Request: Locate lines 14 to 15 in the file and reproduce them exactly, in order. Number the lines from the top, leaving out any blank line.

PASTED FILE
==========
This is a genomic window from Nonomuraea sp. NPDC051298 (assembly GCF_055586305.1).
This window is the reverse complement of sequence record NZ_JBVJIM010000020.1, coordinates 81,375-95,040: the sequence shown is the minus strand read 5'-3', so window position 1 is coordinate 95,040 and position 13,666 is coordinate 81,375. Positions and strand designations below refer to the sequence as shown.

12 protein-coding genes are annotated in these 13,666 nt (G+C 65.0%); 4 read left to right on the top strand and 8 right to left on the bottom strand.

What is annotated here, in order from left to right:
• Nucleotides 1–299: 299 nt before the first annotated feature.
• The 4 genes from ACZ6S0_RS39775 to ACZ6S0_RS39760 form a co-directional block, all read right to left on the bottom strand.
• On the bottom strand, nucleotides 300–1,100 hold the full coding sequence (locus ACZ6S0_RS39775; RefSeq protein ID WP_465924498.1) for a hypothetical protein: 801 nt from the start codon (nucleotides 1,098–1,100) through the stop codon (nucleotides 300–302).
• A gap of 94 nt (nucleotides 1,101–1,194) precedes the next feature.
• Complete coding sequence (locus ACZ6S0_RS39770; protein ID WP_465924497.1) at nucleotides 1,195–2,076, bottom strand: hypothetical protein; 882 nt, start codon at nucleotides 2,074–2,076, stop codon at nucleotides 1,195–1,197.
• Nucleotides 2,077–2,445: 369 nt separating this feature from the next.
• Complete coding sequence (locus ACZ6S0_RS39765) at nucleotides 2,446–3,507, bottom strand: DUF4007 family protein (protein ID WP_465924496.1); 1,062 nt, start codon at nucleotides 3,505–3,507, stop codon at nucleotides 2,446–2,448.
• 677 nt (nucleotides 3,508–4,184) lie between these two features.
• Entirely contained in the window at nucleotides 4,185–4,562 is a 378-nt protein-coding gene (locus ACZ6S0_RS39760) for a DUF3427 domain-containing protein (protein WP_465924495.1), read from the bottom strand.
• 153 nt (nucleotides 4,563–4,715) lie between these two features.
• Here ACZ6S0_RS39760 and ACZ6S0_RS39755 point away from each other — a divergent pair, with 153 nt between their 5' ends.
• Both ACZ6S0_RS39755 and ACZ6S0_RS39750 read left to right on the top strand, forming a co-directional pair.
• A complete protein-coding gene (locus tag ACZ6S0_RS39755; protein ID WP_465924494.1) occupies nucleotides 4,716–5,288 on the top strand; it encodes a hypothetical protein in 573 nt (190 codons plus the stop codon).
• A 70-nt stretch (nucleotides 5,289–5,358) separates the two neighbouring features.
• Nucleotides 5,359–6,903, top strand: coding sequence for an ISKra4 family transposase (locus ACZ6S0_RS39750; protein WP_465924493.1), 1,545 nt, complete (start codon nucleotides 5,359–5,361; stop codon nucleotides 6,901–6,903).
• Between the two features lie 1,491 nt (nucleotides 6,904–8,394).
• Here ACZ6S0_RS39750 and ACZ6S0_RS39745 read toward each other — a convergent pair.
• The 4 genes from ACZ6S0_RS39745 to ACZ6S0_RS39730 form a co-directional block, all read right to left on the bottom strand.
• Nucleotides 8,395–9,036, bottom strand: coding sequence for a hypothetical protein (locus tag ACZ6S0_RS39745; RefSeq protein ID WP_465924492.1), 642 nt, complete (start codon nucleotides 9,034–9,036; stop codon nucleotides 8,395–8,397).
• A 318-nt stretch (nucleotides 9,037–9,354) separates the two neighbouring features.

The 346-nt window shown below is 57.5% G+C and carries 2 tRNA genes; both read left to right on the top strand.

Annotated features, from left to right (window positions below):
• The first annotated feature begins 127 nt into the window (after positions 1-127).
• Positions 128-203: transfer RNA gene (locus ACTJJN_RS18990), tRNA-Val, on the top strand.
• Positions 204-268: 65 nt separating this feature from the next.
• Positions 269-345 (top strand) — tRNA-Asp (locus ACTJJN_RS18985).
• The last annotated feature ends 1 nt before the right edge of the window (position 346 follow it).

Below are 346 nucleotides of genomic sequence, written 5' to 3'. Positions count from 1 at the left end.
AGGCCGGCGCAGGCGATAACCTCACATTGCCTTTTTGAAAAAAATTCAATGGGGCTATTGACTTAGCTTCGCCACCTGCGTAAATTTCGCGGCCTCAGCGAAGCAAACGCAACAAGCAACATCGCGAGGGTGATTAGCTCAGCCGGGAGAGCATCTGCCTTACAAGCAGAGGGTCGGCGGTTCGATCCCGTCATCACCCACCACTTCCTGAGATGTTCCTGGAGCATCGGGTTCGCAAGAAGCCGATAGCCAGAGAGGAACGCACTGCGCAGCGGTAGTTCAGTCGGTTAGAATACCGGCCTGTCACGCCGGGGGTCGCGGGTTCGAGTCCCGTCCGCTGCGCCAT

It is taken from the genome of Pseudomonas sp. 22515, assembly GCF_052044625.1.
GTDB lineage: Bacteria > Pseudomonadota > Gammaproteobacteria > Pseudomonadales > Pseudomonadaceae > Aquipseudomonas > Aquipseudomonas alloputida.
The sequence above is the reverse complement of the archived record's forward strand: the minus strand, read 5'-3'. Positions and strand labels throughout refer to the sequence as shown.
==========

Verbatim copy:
• 153 nt (nucleotides 4,563–4,715) lie between these two features.
• Here ACZ6S0_RS39760 and ACZ6S0_RS39755 point away from each other — a divergent pair, with 153 nt between their 5' ends.